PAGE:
Evidence from the second study provides backup to the theory proposed by the IWS that women earn about a dollar less than men on average. The second set of data comes from the National Survey of Professional, Administrative, Technical and Clerical (PATC) employees. This survey was also conducted by the BLS. In this study, the BLS ranked employees into hierarchy of positions. According to this data, “In each of the 16 industries, 50% or more of the occupations were integrated,” showing that occupation-by-rank-establishment is low, meaning that people within an organization earn the same amount by rank regardless of gender. Petersen and Morgan imply that this study truly means that in places where the workforce is sex integrated, the wage gap is markedly lower (for examples, please see article). This study shows that as rank in employment increases, the number of females in that rank decreases exponentially.

Women in the work place have been placed in lower paying jobs and receive, on average, smaller wages. The studies analyzed by Petersen and Morgan opened my eyes into how workforce segregation has generated a wage gap itself. Because women have been placed in lower paid jobs by social expectations of femininity, their odds at correcting the wage gap are disheartening. Societal roles of femininity claim that women belong in jobs that don’t take away from time with the family and that they should be jobs in which women can practice childcare and homemaking (think teaching). Therefore, women correcting this wage gap may prove difficult because society doesn’t often change overnight. The wage gap has been around from the beginning of time, but continues to better through time. That being said, it is still largely present today. I have seen in my own employment that women are paid closer to ‘male wages’ as the number of women working in ‘male positions’ increases. It is true that women have a better chance at equal pay in a desegregated workplace. As seen from Petersen’s and Morgan’s analysis of these two studies, in work places where the male to female ratio is equal, women are paid the same as men.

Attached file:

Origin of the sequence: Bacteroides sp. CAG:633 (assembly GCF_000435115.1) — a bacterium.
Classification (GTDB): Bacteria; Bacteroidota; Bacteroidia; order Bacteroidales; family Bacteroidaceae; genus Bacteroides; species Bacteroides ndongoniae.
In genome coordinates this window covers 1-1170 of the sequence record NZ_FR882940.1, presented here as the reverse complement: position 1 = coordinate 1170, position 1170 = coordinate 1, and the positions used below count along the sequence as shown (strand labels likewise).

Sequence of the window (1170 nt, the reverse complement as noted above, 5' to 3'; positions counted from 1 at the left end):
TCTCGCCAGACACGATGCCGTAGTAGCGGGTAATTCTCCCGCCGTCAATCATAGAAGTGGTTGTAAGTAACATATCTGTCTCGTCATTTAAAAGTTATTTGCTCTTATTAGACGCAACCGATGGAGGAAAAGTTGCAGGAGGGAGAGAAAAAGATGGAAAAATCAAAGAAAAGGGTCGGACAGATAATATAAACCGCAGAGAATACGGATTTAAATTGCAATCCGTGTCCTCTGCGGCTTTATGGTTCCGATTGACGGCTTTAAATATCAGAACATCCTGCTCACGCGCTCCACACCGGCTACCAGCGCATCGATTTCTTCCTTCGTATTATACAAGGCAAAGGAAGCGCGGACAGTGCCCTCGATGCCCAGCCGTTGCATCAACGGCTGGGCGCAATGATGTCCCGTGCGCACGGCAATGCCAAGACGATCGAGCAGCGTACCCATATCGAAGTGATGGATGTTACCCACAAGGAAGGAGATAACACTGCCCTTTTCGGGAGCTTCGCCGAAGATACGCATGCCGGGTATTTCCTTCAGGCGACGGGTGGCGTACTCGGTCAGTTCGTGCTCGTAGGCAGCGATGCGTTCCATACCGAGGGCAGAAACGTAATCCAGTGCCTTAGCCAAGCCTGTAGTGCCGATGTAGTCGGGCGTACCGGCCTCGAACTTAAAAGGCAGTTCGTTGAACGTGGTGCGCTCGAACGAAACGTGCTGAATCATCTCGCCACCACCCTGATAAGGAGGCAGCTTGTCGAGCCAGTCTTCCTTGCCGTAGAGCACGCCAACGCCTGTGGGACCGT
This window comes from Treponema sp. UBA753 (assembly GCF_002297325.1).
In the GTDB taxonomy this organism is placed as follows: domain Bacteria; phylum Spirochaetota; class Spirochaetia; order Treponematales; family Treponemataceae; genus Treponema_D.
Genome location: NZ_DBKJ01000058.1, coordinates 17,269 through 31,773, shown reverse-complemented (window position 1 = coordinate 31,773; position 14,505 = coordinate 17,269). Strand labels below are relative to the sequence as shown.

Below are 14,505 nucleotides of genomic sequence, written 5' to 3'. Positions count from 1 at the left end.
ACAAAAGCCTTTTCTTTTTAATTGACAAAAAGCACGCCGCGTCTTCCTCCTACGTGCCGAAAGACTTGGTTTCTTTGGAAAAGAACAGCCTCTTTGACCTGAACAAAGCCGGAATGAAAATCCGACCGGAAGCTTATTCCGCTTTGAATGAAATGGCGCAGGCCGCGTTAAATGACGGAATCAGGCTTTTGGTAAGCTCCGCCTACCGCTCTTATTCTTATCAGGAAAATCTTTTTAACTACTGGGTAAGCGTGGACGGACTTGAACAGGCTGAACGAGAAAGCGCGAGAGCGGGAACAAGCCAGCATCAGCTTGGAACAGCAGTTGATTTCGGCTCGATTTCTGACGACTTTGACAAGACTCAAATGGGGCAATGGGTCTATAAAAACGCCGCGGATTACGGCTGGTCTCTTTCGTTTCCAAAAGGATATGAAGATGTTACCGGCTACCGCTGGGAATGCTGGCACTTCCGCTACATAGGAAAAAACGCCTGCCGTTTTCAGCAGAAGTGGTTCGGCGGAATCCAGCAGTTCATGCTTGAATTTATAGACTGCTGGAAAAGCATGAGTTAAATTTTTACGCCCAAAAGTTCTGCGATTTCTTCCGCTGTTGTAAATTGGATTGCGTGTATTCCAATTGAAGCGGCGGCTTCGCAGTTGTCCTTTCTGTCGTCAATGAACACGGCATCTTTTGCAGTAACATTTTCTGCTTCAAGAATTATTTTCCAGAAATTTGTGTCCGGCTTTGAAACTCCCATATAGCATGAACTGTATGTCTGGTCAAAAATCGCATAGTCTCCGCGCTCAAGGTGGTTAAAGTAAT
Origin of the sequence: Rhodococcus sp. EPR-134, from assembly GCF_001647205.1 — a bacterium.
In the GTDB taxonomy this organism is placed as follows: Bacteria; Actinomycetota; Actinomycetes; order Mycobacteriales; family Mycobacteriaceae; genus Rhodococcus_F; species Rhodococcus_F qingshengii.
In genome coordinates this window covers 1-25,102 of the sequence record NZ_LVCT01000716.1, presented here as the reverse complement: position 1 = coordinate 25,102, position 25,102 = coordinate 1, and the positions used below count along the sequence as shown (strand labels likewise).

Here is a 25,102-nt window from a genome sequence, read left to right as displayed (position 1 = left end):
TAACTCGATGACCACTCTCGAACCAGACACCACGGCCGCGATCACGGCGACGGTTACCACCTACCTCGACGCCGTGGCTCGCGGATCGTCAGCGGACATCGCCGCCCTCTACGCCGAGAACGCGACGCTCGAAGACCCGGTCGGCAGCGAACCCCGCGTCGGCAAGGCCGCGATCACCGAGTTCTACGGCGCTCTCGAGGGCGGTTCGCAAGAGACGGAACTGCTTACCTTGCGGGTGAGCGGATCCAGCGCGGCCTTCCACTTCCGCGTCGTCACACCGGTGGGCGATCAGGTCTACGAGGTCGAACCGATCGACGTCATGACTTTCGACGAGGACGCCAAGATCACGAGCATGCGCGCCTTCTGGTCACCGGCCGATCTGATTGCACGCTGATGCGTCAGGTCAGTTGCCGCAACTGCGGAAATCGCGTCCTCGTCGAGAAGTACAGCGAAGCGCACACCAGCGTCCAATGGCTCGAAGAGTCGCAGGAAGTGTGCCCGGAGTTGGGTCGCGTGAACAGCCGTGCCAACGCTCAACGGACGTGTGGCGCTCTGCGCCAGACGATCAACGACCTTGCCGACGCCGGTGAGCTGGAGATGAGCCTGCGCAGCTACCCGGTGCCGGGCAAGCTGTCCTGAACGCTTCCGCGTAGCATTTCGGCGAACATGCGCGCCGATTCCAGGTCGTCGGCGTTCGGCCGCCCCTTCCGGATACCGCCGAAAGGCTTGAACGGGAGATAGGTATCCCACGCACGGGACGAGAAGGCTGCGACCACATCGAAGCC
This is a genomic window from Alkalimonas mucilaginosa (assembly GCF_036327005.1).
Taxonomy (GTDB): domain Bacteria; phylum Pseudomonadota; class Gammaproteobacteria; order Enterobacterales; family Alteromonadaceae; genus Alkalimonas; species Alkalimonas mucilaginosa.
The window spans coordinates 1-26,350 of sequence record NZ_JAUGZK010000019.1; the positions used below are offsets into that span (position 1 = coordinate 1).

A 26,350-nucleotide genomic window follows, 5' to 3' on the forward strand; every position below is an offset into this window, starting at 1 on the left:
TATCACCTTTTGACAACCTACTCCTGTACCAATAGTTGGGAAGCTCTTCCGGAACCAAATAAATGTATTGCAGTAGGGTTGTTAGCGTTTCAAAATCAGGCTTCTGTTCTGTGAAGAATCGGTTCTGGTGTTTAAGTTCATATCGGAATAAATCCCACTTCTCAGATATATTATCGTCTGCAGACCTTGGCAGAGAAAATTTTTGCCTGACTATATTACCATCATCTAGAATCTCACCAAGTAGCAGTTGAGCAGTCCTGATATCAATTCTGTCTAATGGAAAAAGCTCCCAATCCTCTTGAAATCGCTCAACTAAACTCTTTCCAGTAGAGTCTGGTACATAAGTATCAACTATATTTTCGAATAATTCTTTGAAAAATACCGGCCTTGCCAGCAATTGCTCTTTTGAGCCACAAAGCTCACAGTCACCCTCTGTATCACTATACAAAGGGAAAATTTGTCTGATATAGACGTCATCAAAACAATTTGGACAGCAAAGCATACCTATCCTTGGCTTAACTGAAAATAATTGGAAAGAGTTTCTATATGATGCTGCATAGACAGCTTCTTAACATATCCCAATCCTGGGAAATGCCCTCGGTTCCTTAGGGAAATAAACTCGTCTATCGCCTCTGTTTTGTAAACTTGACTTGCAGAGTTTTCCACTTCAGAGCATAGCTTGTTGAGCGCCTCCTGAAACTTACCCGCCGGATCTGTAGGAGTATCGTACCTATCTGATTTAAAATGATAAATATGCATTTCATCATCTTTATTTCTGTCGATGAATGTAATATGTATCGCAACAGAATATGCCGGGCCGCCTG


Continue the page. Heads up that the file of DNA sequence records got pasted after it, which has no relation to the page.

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2 thoughts on “Separate and Unequal-Women and the Gender Wage Gap (2/10)

  1. You talk about women being paid less because they take lower-paying jobs. That’s definitely a thing, and fields such as teaching, nursing, and social work tend to be dominated by women, while men tend to gravitate toward the more lucrative fields such as doctor, lawyer, engineer, etc. Is pushing for women to take more “masculine” jobs the solution, or would it be better to push for “women’s” jobs to be better paid? Does the fact that those fields are generally female contribute to the fact that their wages are so poor?

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  2. This article helps to explain some reasons behind the wage gap other than blatant sexism. As we discussed in class, the 1960’s and 70’s helped create a public consciousness that women should be paid equal and in many ways be treated equally. I believe that most of the wage gap is not conscious employers actively deciding to discriminate against women. However, because the factor are so subtle such as state tax allotment for education or social work, the risk of jobs and how many women choose to enter high-risk fields, maternity leave costs, gender expectations with ambition for promotions and raises, etc…This perspective makes the issue more realistic and more difficult to tackle with a single solution.